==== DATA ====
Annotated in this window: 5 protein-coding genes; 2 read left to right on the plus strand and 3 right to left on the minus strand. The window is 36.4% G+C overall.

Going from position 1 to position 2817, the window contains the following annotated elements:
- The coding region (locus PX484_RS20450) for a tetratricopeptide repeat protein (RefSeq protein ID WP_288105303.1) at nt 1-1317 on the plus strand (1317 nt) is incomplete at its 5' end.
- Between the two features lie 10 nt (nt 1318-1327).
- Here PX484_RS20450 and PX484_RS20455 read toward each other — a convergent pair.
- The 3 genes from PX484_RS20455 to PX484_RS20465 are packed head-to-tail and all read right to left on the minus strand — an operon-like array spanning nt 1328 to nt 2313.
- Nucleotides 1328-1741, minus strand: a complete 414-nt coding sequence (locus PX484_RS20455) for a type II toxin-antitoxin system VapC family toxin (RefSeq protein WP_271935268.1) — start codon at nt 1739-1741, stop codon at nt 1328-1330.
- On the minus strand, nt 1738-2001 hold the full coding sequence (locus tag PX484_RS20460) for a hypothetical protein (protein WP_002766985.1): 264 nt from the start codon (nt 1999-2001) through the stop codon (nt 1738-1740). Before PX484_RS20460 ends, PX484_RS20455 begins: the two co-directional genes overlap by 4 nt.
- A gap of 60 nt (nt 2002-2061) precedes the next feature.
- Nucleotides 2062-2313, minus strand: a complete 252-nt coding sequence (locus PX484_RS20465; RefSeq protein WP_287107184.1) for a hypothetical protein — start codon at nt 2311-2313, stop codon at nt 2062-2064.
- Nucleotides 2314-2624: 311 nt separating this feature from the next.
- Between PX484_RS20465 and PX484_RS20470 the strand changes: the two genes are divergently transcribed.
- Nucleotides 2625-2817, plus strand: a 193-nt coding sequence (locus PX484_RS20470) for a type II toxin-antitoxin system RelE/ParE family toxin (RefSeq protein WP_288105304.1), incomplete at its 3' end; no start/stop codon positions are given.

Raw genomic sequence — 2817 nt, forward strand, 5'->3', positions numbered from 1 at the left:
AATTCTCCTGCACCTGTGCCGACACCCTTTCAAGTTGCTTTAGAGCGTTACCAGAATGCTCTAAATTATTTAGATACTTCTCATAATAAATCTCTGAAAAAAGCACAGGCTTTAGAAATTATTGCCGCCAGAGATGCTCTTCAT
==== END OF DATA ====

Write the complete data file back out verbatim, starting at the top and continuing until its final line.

Annotated in this window: 5 protein-coding genes; 2 read left to right on the plus strand and 3 right to left on the minus strand. The window is 36.4% G+C overall.

Going from position 1 to position 2817, the window contains the following annotated elements:
- The coding region (locus PX484_RS20450) for a tetratricopeptide repeat protein (RefSeq protein ID WP_288105303.1) at nt 1-1317 on the plus strand (1317 nt) is incomplete at its 5' end.
- Between the two features lie 10 nt (nt 1318-1327).
- Here PX484_RS20450 and PX484_RS20455 read toward each other — a convergent pair.
- The 3 genes from PX484_RS20455 to PX484_RS20465 are packed head-to-tail and all read right to left on the minus strand — an operon-like array spanning nt 1328 to nt 2313.
- Nucleotides 1328-1741, minus strand: a complete 414-nt coding sequence (locus PX484_RS20455) for a type II toxin-antitoxin system VapC family toxin (RefSeq protein WP_271935268.1) — start codon at nt 1739-1741, stop codon at nt 1328-1330.
- On the minus strand, nt 1738-2001 hold the full coding sequence (locus tag PX484_RS20460) for a hypothetical protein (protein WP_002766985.1): 264 nt from the start codon (nt 1999-2001) through the stop codon (nt 1738-1740). Before PX484_RS20460 ends, PX484_RS20455 begins: the two co-directional genes overlap by 4 nt.
- A gap of 60 nt (nt 2002-2061) precedes the next feature.
- Nucleotides 2062-2313, minus strand: a complete 252-nt coding sequence (locus PX484_RS20465; RefSeq protein WP_287107184.1) for a hypothetical protein — start codon at nt 2311-2313, stop codon at nt 2062-2064.
- Nucleotides 2314-2624: 311 nt separating this feature from the next.
- Between PX484_RS20465 and PX484_RS20470 the strand changes: the two genes are divergently transcribed.
- Nucleotides 2625-2817, plus strand: a 193-nt coding sequence (locus PX484_RS20470) for a type II toxin-antitoxin system RelE/ParE family toxin (RefSeq protein WP_288105304.1), incomplete at its 3' end; no start/stop codon positions are given.

Raw genomic sequence — 2817 nt, forward strand, 5'->3', positions numbered from 1 at the left:
AATTCTCCTGCACCTGTGCCGACACCCTTTCAAGTTGCTTTAGAGCGTTACCAGAATGCTCTAAATTATTTAGATACTTCTCATAATAAATCTCTGAAAAAAGCACAGGCTTTAGAAATTATTGCCGCCAGAGATGCTCTTCAT